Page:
Former Victoria’s Secret model uses old bra to show how underweight she was at 2016 show

Former Victoria’s Secret model uses old bra to show how underweight she was at 2016 show
‘The sadness behind my eyes from the 2016 show breaks my heart,’ model says

Former Victoria’s Secret model Bridget Malcolm has criticised the company in a viral TikTok, where she revealed that she no longer fits into the bra she wore during the 2016 fashion show because she was so underweight.

On Monday, the 29-year-old uploaded a TikTok in which she shared that she had found the bra that she wore in the lingerie company’s fashion show in 2016.

According to Malcolm, the white bedazzled bra was a size 30A, with the Australian model then going on to show how the bra fits her now that she is a size 34B, which she described as “healthy for me”.

In the TikTok, Malcolm then revealed that she was “rejected” from the 2018 Victoria’s Secret Fashion Show because former chief marketing officer Ed Razek said that her body “did not look good enough”.

“I wore a size 30B at that point,” the model continued, before showing photos from the 2016 fashion show, where the smallest bra made by Victoria’s Secret was big on her. “Look how big it was on me. The sadness behind my eyes from the 2016 show breaks my heart.”

As of now, the smallest size sold on the Victoria’s Secret website for most of the company’s bras is a size 32A.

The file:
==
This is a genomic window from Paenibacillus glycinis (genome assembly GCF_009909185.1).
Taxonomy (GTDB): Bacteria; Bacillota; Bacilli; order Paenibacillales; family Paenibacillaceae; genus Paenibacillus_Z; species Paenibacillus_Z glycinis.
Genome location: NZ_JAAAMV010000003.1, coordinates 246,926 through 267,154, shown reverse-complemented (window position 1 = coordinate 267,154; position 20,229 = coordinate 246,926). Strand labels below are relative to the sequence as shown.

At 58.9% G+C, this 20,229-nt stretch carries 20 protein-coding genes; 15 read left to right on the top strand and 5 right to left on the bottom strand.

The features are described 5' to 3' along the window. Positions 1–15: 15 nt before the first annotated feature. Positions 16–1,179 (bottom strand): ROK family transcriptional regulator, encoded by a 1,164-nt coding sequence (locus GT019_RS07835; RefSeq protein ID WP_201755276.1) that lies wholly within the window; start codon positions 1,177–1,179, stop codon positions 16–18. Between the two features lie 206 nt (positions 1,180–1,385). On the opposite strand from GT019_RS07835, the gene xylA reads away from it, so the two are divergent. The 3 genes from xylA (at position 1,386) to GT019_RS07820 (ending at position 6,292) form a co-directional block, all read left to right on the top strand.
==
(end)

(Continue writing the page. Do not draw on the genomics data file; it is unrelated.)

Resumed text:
Malcolm concluded the TikTok telling the company: “Victoria’s Secret, your performative allyship is a joke.”

Since sharing the TikTok, the video has been viewed more than 2.3m times, with many applauding Malcolm for speaking out against the controversial company.

“I idolised Victoria’s Secret angels as a teen back then. Thank you SO much for being brave and talking about this now, and I’m so sorry,” one person commented. “You’re beautiful.”

Another said: “This is beyond horrifying. So glad you are doing better.”

This is not the first time that Malcolm has opened up about her disordered eating habits, as she previously revealed in a 2018 essay for Harper’s Bazaar that, for two years, she “lived off mostly steamed vegetables and protein shakes” and that she was so unhealthy that it took her 10 minutes to climb a flight of stairs.

“I didn’t want to eat anything that wasn’t made by me, so I stopped hanging out with people. I became boring – a hindrance. I was listless. And I couldn’t tell anyone what was going on because I didn’t know what was going on,” she wrote. “Unknowingly, I was battling an eating disorder and chronic anxiety that would soon lead to a ruined digestive system, all because I thought I was doing what I had to do to succeed in the industry that I love.”

In a separate TikTok, the model also spoke candidly about the harmful modelling culture, explaining that there was a “culture that was created that was very, like, ‘if you just stay, if you just get a little bit skinnier, if you just keep doing what we want you to do, you’re going to be an angel and you’re going to be world famous and it’s gonna be amazing’”.

Victoria’s Secret has frequently come under fire for promoting what many have deemed unrealistic body standards, with the brand only recently embracing a range of diverse models.

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